Posted by: Jane Valencia | December 27, 2009

Deer Magic

Deer Magic 1 art by Jane

The Deer are on the move in my life. It all started when I brought my new website online, SingingDeerHealing.com, even though it is very much in a fledgling form.

The next morning I read a post by Suzanne Falter-Barns entitled A Transformational Accident on her Get Known Now Blog about hitting a deer and killing it, and teachings that resulted for her from the accident.    In this tragic synchronicity, I just had this sense: go forward with the Deer.  They are leading you somewhere!

The Deer Dance

Suzanne posted a follow-up article More Lessons Learned From Hitting The Deer, which featured a YouTube video, a Yaqui Danza del Venado —  Deer Dance — held in Sonora, Mexico. Here, a man–blindfolded!–dances as the Deer, and is hunted and killed by hunters.  I’m awed by the cycle of beauty and death enacted by the dancers. To me this Danza del Venado honors the exquisite sensitivity (symbolized by the blindfold on the dancer), the unique dance of life, and gifting nature of the Deer in a particular music and art form. We need to eat. And whether we eat plants, fish, animals, eggs, something usually dies so that we may be nourished. May we all honor and bless the unique lives we consume.

The Deer Scroll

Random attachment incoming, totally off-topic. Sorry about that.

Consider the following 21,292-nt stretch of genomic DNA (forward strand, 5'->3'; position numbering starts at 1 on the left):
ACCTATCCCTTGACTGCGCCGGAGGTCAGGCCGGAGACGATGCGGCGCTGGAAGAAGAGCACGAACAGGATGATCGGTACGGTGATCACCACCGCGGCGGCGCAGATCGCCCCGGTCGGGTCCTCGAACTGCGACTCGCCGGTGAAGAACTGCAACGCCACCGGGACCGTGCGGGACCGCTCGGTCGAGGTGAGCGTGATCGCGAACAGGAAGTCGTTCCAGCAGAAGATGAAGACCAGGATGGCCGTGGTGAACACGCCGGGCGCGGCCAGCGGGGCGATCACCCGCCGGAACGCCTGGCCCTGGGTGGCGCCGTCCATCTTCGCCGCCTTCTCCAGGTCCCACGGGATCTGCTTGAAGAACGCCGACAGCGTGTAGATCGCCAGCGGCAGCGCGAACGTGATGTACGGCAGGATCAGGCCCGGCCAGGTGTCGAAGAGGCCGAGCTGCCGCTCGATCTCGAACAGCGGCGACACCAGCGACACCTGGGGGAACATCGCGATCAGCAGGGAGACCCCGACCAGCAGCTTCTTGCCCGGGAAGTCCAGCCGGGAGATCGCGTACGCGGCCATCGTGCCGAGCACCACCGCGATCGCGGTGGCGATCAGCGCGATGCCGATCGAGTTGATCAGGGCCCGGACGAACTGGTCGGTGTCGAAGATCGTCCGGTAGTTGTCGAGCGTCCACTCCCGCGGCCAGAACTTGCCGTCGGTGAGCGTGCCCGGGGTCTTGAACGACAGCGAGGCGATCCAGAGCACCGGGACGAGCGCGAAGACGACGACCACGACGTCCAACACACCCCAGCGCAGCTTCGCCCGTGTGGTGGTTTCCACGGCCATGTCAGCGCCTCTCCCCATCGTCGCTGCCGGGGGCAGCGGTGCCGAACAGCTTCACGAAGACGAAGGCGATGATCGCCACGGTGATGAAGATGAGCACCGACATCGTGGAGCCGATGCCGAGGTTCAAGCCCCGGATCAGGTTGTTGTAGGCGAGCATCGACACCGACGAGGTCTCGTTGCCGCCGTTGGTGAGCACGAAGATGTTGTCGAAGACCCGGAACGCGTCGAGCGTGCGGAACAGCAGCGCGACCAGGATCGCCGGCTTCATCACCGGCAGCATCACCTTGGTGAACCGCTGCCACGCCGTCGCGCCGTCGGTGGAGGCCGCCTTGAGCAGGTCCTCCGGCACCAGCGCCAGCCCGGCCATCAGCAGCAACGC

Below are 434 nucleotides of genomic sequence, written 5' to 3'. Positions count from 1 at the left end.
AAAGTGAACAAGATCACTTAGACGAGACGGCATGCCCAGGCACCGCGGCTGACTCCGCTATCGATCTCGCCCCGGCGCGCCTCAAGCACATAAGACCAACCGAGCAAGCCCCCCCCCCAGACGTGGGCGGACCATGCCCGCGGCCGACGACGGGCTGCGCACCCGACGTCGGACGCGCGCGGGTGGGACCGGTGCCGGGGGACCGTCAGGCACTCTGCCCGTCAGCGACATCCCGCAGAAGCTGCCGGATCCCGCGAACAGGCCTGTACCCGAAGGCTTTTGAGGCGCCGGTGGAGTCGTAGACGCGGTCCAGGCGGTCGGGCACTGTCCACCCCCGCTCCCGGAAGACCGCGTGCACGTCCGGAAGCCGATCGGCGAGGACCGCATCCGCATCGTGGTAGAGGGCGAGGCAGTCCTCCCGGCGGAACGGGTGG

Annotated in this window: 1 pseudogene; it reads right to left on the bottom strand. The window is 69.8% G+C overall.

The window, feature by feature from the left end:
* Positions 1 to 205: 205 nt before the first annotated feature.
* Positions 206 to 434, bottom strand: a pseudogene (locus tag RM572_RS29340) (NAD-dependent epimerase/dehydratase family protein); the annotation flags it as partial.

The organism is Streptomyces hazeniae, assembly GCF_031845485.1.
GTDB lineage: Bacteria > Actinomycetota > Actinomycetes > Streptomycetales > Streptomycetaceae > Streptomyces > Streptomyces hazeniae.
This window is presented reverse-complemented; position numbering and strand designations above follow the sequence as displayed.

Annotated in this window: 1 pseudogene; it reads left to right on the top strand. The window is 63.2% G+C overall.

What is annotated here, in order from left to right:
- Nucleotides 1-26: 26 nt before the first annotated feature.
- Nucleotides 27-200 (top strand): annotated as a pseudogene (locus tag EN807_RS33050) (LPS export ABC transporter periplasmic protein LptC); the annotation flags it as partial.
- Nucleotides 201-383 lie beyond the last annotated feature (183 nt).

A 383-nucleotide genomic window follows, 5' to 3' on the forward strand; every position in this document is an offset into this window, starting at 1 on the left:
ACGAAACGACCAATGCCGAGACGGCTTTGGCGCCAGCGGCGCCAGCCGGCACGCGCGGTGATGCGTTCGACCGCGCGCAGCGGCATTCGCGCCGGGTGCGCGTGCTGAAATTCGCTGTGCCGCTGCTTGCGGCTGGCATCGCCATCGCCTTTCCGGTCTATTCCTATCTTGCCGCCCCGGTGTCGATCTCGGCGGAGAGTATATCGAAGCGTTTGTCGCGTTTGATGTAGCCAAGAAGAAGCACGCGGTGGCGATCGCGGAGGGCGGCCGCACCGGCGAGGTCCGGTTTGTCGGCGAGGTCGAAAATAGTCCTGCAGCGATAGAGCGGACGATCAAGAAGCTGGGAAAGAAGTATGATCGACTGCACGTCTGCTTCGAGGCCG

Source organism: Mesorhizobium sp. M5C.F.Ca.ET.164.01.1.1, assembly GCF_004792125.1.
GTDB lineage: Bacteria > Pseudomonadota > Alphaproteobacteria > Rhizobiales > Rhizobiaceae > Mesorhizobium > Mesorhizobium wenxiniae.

Then I came upon this astounding experience of Japanese Renaissance art, calligraphy, and poetry known as the Deer Scroll, in which images of deer, symbolic of autumn, are interspersed with autumn poetry (or the other way around!):

In reading about this hand scroll and its restoration, be sure to continue to the  second page and continue to the bottom, where you can click to a link that allows you to virtually experience the Deer Scroll as if you are unrolling it and gazing upon the images of the deer in all kinds of action, and reading the poetry.  A lovely experience!

If  Deer are symbolic of Autumn,  then it seems to me that they well represent Autumn’s beauty, abundance, sense of transition and transformation, connection with the ancestors and the Otherworld, and loss and grief.  In Celtic tales, Deer often lead the unsuspecting hero into the Otherworld, and into magic and destiny.  Autumn is a time of bounty, creative expression, and a turning toward the close.  Deer, for me, have that bittersweet quality about them.  They can be so abundant (“oversized rodents”, I once heard a disgruntled gardener comment), and yet, I always feel blessed and graced when I experience them, as if I brush against the wild true heart in myself.